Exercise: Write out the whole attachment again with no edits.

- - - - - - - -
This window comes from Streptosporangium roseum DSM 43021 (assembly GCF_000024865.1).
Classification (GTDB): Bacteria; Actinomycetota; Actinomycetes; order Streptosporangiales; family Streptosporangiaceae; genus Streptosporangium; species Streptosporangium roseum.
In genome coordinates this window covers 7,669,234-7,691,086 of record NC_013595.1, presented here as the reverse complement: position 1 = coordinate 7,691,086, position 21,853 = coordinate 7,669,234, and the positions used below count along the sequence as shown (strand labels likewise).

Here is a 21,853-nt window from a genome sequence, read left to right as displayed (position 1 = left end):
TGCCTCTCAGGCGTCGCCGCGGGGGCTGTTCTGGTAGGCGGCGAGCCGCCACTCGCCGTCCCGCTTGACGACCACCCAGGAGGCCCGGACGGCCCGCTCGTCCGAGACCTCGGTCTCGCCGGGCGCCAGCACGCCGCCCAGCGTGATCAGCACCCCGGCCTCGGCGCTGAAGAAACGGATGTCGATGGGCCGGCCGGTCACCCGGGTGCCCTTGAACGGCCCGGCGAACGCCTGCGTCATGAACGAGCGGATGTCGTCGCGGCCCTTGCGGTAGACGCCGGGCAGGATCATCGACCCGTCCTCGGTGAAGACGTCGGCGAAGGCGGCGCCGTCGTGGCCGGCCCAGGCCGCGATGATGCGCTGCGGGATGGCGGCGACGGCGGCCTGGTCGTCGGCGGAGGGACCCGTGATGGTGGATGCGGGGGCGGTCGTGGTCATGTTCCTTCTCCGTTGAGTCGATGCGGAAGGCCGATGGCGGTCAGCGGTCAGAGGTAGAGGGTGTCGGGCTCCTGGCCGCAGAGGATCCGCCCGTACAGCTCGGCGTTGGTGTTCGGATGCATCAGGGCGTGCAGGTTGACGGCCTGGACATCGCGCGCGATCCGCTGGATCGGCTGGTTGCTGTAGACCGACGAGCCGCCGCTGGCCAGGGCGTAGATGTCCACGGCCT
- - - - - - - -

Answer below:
This window comes from Streptosporangium roseum DSM 43021 (assembly GCF_000024865.1).
Classification (GTDB): Bacteria; Actinomycetota; Actinomycetes; order Streptosporangiales; family Streptosporangiaceae; genus Streptosporangium; species Streptosporangium roseum.
In genome coordinates this window covers 7,669,234-7,691,086 of record NC_013595.1, presented here as the reverse complement: position 1 = coordinate 7,691,086, position 21,853 = coordinate 7,669,234, and the positions used below count along the sequence as shown (strand labels likewise).

Here is a 21,853-nt window from a genome sequence, read left to right as displayed (position 1 = left end):
TGCCTCTCAGGCGTCGCCGCGGGGGCTGTTCTGGTAGGCGGCGAGCCGCCACTCGCCGTCCCGCTTGACGACCACCCAGGAGGCCCGGACGGCCCGCTCGTCCGAGACCTCGGTCTCGCCGGGCGCCAGCACGCCGCCCAGCGTGATCAGCACCCCGGCCTCGGCGCTGAAGAAACGGATGTCGATGGGCCGGCCGGTCACCCGGGTGCCCTTGAACGGCCCGGCGAACGCCTGCGTCATGAACGAGCGGATGTCGTCGCGGCCCTTGCGGTAGACGCCGGGCAGGATCATCGACCCGTCCTCGGTGAAGACGTCGGCGAAGGCGGCGCCGTCGTGGCCGGCCCAGGCCGCGATGATGCGCTGCGGGATGGCGGCGACGGCGGCCTGGTCGTCGGCGGAGGGACCCGTGATGGTGGATGCGGGGGCGGTCGTGGTCATGTTCCTTCTCCGTTGAGTCGATGCGGAAGGCCGATGGCGGTCAGCGGTCAGAGGTAGAGGGTGTCGGGCTCCTGGCCGCAGAGGATCCGCCCGTACAGCTCGGCGTTGGTGTTCGGATGCATCAGGGCGTGCAGGTTGACGGCCTGGACATCGCGCGCGATCCGCTGGATCGGCTGGTTGCTGTAGACCGACGAGCCGCCGCTGGCCAGGGCGTAGATGTCCACGGCCT